As part of major spending cutbacks in 2012, the  Stephen Harper government removed funding to a program that provides health care coverage to thousands of refugee claimants.
The move was challenged in court by several community groups.
Last July, the Federal Court finally ruled that the health care cut was unconstitutional, acknowledging that the practices put the lives and health of those awaiting their refugee-immigration status at risk.
And it set a November 4 deadline for the government to reinstate the program, leaving the conservatives no choice but to make last-minute concessions by restoring refugee health care status to avoid being found in contempt of court.
In respecting the Court’s ruling, the government grudgingly restored most of the benefits to the refugees – including temporary re-instatement of most health care services, including hospital, medical, laboratory services, pre-natal and post-natal care. Dental, eye-care and prosthetics will also be included as supplemental health care opportunities, along with home care, assisted living and psychological therapy for those deemed eligible.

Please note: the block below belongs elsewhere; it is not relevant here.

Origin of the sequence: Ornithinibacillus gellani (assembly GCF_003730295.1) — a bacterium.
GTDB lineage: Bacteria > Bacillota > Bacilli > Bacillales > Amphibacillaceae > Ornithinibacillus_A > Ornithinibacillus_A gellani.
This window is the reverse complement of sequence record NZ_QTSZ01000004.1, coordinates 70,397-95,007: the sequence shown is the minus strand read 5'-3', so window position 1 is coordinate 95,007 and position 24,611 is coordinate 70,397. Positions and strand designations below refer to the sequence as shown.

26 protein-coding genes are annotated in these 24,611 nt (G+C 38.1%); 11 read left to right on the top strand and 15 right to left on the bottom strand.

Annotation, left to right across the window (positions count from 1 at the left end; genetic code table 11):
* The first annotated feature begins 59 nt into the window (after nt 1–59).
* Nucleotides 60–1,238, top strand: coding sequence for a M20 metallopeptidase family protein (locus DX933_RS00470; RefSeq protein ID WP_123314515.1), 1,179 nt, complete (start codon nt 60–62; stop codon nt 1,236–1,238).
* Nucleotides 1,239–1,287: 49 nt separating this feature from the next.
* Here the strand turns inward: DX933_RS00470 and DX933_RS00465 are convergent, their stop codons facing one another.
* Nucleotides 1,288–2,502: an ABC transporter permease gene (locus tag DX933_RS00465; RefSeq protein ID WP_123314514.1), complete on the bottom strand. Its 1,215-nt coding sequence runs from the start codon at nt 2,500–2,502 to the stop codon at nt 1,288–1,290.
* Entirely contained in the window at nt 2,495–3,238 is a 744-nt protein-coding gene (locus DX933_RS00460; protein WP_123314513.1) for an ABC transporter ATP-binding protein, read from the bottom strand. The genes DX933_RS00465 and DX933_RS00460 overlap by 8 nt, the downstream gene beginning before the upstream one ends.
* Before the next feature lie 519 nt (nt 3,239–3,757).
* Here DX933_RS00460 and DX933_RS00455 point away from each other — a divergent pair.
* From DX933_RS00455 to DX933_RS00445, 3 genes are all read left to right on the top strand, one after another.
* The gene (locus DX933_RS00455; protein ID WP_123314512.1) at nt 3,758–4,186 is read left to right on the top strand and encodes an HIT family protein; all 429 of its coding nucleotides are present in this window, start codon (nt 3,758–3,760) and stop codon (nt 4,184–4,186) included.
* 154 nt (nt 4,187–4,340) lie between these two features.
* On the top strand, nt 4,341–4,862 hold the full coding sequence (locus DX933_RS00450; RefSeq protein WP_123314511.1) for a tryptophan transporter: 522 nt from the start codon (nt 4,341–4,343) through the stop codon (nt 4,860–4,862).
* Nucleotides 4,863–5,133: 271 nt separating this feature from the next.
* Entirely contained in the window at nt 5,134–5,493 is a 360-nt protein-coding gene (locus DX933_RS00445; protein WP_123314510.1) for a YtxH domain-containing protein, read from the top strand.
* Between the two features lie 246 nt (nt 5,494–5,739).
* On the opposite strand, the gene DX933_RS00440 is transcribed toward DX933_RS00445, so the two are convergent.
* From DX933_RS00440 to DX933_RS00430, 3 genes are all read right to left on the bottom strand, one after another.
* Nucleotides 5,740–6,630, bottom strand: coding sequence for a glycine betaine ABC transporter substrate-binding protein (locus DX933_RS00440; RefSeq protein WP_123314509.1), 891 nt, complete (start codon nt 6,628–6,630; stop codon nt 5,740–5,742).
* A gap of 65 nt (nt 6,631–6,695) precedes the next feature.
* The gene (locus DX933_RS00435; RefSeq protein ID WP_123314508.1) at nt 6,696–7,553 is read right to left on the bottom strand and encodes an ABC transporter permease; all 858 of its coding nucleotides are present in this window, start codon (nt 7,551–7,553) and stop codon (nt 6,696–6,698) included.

“We are doing this because the court has ordered us to do it. We respect that decision while not agreeing with it,” said Chris Alexander, the Minister of Canadian Immigration.
Unfortunately, the temporary restoration of these “health care” benefits come with a list of exclusions and clauses, denying eligibility to protected persons, privately sponsored refugees, and listing conditional limitations depending on the applicant’s country of origin.
Since 2012, the cuts to refugee health care have been protested as xenophobic and racist for denying this basic human right of health, especially since the health care system Canada prides itself on was designed to service desperate and vulnerable people in need who don’t have alternatives. Yet the Conservative government bases these cuts on the fact that a fully restored health care program for refugees would cost approximately $400 million in taxes.
However, Harper’s government continues to fight the Federal Court ruling by making provisions to their Federal Budget Bill C-43, which would impose legal restrictions on health care for anyone who is not a permanent resident in Canada.